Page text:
Compliance with Ethics Guidelines

The study was conducted in accordance with the Ethical Guidelines for Medical and Health Research Involving Human Subjects (the Ministry of Education, Culture, Sports, Science and Technology, and the Ministry of Health, Labor and Welfare, Japan) and with the 1964 Helsinki declaration and its later amendments or comparable ethical standards. The study protocol was reviewed and approved by a central ethics committee in Osaka, Japan.

Results

Background Characteristics of Physicians Participating in the Survey

A total of 260 diabetologists with board certification (group 1) and 289 general physicians (group 2) participated in the online survey. Physicians’ background details and geographical distributions are presented in Table 1. The mean number of patients with T2DM treated with insulin in the past 6 months was higher for group 1 (102.2 ± 91.2) compared with group 2 (35.1 ± 44.3). Group 1 had more hospital-based practice settings compared with group 2. Group 2 subjects were mostly internists (48.1%), cardiologists (21.5%), or primary care physicians/general physicians (20.1%) (Table 1).
Table 1

Responders' backgrounds—physicians treating patients on insulin combinations

 

Group 1 (n = 260)

Group 2 (n = 289)

Age, years

48.0 ± 9.5

51.4 ± 9.3

Time spent in patient care, %

89.2 ± 11.2

91.0 ± 9.7

Practice setting, n (%)

 Hospital based

204 (78.5)

173 (59.9)

 Office based

56 (21.5)

116 (40.1)

Medical specialty, n (%)

 PCP/GP

6 (2.3)

58 (20.1)

 Internist

28 (10.8)

139 (48.1)

 Diabetologist

203 (78.1)

21 (7.3)

 Endocrinologist

17 (6.5)

9 (3.1)

 Cardiologist

6 (2.3)

62 (21.5)

 Time in clinical practice, years

16.8 ± 8.8

22.2 ± 9.3

Region, n (%)

 Hokkaido

18 (6.9)

19 (6.6)

 Tohoku

11 (4.2)

19 (6.6)

 Kanto

81 (31.2)

97 (33.6)

 Chubu

49 (18.8)

43 (14.9)

 Kinki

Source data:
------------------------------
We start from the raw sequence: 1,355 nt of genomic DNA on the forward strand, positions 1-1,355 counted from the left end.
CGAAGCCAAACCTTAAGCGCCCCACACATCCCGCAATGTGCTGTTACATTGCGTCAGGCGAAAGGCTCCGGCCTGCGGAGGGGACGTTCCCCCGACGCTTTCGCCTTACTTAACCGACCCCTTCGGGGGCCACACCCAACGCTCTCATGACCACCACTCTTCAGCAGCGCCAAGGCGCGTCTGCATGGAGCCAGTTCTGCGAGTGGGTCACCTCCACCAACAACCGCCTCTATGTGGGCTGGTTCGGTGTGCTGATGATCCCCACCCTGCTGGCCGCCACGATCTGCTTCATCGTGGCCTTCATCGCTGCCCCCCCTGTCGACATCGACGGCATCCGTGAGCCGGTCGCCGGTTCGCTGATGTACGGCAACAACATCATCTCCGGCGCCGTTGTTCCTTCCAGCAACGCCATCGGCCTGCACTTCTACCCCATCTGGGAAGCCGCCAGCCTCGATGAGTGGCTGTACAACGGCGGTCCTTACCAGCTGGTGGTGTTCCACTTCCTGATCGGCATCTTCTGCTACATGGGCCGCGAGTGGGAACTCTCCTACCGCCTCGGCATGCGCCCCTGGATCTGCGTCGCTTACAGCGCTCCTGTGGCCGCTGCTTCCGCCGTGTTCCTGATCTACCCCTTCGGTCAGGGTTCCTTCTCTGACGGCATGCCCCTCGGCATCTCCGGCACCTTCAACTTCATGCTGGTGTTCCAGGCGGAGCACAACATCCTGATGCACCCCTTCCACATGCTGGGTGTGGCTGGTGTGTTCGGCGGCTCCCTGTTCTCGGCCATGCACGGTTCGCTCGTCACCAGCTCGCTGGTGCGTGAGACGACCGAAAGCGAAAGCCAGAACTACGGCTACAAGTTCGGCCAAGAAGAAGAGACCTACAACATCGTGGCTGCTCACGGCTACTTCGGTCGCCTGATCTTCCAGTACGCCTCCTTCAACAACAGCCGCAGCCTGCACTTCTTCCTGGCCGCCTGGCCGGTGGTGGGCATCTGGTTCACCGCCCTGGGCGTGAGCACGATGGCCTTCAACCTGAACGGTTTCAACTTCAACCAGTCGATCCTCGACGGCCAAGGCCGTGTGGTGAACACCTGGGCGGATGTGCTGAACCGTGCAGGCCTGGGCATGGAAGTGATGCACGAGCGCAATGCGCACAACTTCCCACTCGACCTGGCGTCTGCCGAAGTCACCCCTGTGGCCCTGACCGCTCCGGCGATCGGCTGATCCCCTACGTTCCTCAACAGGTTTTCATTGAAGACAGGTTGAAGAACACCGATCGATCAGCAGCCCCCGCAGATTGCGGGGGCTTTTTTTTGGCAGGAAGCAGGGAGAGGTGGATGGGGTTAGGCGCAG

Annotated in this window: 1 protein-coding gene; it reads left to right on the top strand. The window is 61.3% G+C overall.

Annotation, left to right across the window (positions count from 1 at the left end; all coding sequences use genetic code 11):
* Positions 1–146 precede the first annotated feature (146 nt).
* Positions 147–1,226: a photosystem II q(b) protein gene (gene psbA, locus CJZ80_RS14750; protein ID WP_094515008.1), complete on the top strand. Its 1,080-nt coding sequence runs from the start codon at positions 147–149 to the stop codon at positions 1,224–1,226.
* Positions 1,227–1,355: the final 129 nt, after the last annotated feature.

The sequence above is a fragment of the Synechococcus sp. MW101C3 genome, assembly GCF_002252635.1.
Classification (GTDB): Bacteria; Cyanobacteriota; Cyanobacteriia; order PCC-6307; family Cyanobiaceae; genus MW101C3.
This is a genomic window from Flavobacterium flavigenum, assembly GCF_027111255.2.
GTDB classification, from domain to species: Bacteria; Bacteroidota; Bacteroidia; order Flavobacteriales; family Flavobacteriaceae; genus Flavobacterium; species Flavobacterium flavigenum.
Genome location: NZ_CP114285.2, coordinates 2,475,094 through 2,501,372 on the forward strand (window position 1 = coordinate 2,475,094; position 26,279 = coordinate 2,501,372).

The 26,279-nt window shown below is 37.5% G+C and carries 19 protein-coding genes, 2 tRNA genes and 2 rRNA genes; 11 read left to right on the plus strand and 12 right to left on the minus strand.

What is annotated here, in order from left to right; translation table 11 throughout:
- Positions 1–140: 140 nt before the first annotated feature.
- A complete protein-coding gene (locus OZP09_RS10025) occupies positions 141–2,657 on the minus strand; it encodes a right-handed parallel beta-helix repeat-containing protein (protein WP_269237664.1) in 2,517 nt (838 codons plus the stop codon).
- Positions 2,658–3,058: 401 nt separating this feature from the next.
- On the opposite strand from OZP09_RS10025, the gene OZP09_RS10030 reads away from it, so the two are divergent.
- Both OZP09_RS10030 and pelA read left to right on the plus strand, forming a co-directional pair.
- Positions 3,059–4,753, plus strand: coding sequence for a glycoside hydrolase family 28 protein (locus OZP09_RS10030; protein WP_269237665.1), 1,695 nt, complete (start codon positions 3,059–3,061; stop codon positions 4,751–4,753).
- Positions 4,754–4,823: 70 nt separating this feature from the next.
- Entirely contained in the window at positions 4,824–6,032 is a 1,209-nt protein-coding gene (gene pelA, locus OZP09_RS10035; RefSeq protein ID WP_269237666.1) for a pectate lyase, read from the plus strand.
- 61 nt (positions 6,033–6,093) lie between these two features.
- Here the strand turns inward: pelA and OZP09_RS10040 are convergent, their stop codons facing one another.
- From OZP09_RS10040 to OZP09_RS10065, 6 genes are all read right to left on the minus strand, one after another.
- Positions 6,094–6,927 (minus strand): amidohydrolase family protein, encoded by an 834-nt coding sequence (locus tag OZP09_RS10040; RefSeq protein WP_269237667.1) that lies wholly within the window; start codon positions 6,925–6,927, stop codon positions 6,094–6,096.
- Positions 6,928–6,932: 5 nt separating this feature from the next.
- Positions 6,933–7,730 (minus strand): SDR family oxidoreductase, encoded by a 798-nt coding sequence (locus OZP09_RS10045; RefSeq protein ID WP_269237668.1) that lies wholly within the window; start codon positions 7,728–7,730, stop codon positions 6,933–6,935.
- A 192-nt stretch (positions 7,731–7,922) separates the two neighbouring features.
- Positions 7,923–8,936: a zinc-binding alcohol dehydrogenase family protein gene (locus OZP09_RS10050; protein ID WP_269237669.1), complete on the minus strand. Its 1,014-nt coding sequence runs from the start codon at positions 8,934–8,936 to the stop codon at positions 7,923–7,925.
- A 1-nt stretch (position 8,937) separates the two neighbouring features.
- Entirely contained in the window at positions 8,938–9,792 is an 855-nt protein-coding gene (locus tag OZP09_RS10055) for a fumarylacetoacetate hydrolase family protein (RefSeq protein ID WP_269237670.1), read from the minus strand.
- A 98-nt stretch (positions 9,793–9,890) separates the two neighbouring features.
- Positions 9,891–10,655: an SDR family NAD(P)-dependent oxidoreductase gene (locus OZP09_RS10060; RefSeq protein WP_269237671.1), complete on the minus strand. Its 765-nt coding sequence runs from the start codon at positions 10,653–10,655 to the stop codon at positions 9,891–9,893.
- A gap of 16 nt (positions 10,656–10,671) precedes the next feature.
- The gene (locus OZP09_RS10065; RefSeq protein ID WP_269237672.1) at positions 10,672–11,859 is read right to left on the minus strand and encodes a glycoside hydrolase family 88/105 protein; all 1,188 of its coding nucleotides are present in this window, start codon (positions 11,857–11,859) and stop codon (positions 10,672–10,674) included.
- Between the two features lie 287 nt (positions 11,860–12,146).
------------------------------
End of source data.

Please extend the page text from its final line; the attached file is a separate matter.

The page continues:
37 (14.2)

52 (18)

 Chugoku

14 (5.4)

12 (4.2)

 Shikoku

19 (7.3)

12 (4.2)

 Kyushu

31 (11.9)

35 (12.1)

 Number of patients treated with insulin in the last 6 months

102.2 ± 91.2

35.1 ± 44.3

All values are mean ± SD or n (%)

GP general practitioner, PCP primary care physician, SD standard deviation

Choice of OADGs in Combination with Insulin

DPP-4 inhibitors were the most frequently prescribed OADG by both group 1 and group 2 as add-on to insulin therapy (average of all insulin types; 80.4%), followed by metformin (70.2%) and sodium-glucose co-transporter-2 (SGLT-2) inhibitors (41.5%). Approximately 20–30% of patients were prescribed glinides or alpha-glucosidase inhibitors in combination with insulin as potentially prescribed OADGs. There was no difference in selecting the most frequently prescribed OADGs between group 1 and group 2. Details of OADGs prescribed in combination with each type of insulin (all applicable) are described in Table 2a and the most frequently prescribed OADGs are presented in Table 2b. As DPP-4 inhibitors and metformin were the most frequently prescribed medications, henceforth in the article we focus our discussion predominantly on these two oral anti-diabetes drugs (OADs).
Table 2

Physicians choice of OADGs in combination with each type of insulin

Drugs, n (%)

Basal insulin

Pre-mixed insulin